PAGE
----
By Dave Donaldson
Governor Parnell today announced that the state has asked the Federal Government to take the Eastern population of Stellar Sea Lions off the list of species getting Endangered Species Act protection. It is currently listed as “threatened.”
The Eastern Sea Lion population has recovered and the threats facing them have been addressed to the point where they no longer need Endangered Species Act Protection.
In announcing the petition – which was joined by the states of Washington and Oregon – Govenror Parnell said taking the Steller Sea Lion off the list would remove what he sees as a “roadblock to development” in Southeast Alaska.
If our petition is successful, we’ll take a large swath of Southeast Alaska’s coastline out from the E-S-A’s burdensome and litigious regime.
The Eastern population lives roughly east of Prince William Sound and along the Pacific Coast South to California . It has increased by an average of about three percent a year since the 1970’s and has been on the Threatened Species list since 1990.
Lowell Fritz of NMFS’s Alaska Science Center, says this particular population of sea lions was already the subject of a recovery plan developed by the agency in March of 2008.
This was likely to be a candidate for de-listing because it has shown fairly consistent, fairly unimpeded increase over thirty years – three generations of sea lions. So it didn’t seem like it was threatened with extinction any longer.
Parnell also has asked that the National Marine Fisheries Service not increase protection for the Western population of stellar sea lions — which carries an “endangered” listing. NMFS has determined that the status of the Western population is affected by commercial fishing, and it raises the possibility of curtailing fishing activities in the Western Aleutians.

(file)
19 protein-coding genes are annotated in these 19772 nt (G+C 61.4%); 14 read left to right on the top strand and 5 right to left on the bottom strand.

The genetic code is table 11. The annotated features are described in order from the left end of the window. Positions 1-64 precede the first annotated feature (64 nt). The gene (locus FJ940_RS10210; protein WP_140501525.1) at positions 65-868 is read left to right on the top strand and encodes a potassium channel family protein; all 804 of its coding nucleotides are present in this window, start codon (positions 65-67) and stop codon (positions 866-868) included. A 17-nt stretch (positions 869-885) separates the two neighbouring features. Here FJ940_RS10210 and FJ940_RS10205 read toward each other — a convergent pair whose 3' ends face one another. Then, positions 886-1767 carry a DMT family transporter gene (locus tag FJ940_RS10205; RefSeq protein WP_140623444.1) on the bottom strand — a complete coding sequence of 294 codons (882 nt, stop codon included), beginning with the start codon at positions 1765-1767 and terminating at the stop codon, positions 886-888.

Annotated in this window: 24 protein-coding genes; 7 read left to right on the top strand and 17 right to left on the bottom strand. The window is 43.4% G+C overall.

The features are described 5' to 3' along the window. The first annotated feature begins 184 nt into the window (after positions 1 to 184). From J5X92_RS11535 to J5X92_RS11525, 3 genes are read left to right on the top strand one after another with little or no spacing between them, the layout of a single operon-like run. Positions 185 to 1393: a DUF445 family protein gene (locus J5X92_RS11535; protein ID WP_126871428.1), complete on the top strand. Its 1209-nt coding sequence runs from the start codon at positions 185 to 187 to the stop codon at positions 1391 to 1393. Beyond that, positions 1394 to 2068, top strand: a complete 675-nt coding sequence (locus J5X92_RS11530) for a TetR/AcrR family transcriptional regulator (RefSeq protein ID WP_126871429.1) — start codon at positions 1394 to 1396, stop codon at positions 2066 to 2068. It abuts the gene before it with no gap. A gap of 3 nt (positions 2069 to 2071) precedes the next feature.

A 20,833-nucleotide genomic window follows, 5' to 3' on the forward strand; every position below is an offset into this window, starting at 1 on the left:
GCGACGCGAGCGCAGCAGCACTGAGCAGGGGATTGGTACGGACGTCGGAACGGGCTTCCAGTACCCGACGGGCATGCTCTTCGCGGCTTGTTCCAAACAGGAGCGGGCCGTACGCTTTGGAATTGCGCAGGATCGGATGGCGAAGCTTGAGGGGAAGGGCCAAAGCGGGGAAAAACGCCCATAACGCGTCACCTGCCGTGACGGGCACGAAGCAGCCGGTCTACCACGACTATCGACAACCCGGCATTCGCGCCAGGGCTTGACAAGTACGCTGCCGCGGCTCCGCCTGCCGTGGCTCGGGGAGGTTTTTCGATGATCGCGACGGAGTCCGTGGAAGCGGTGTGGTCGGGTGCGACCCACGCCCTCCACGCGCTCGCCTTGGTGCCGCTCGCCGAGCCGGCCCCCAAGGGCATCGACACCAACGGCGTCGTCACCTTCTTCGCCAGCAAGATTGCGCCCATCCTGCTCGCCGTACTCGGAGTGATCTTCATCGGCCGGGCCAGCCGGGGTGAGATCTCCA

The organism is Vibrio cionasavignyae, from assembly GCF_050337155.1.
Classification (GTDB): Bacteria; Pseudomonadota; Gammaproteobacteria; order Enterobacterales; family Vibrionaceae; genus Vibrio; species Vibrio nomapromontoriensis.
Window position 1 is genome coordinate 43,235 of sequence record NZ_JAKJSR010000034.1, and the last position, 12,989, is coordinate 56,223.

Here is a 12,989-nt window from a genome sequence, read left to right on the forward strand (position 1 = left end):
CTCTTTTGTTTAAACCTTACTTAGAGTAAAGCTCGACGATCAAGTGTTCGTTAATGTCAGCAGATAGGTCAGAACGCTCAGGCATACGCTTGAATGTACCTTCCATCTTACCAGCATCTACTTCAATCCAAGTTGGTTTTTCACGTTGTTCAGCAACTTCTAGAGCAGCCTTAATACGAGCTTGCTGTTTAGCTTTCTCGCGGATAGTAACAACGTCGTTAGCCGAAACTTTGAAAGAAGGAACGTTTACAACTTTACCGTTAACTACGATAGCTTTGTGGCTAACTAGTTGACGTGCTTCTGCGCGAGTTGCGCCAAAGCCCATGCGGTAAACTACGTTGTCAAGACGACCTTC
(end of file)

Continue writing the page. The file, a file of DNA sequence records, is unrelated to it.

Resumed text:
Fritz says the Western population is very different and has had different dynamics over the last thirty years.
I don’t think you can .. and we haven’t … made the claim that just because the east has done well, that that means much of anything in regard to what should or shouldn’t be done in the west.
Parnell has brought action against the federal government on many fronts – from health care to polar bears. But he says this action is the first “offensive” step the state has made – saying all the others were in defense of Alaska’s state policies.
His opponent in the November General election, Ethan Berkowitz, says Parnell is using disagreements with the federal government is a distraction.
It’s easier to hurl accusations at the federal government than to take responsibility for his own failings.
The federal government will review the Alaska, Washington and Oregon petitions for delisting. That review will be open for public comment, and NMFS has ninety days to respond.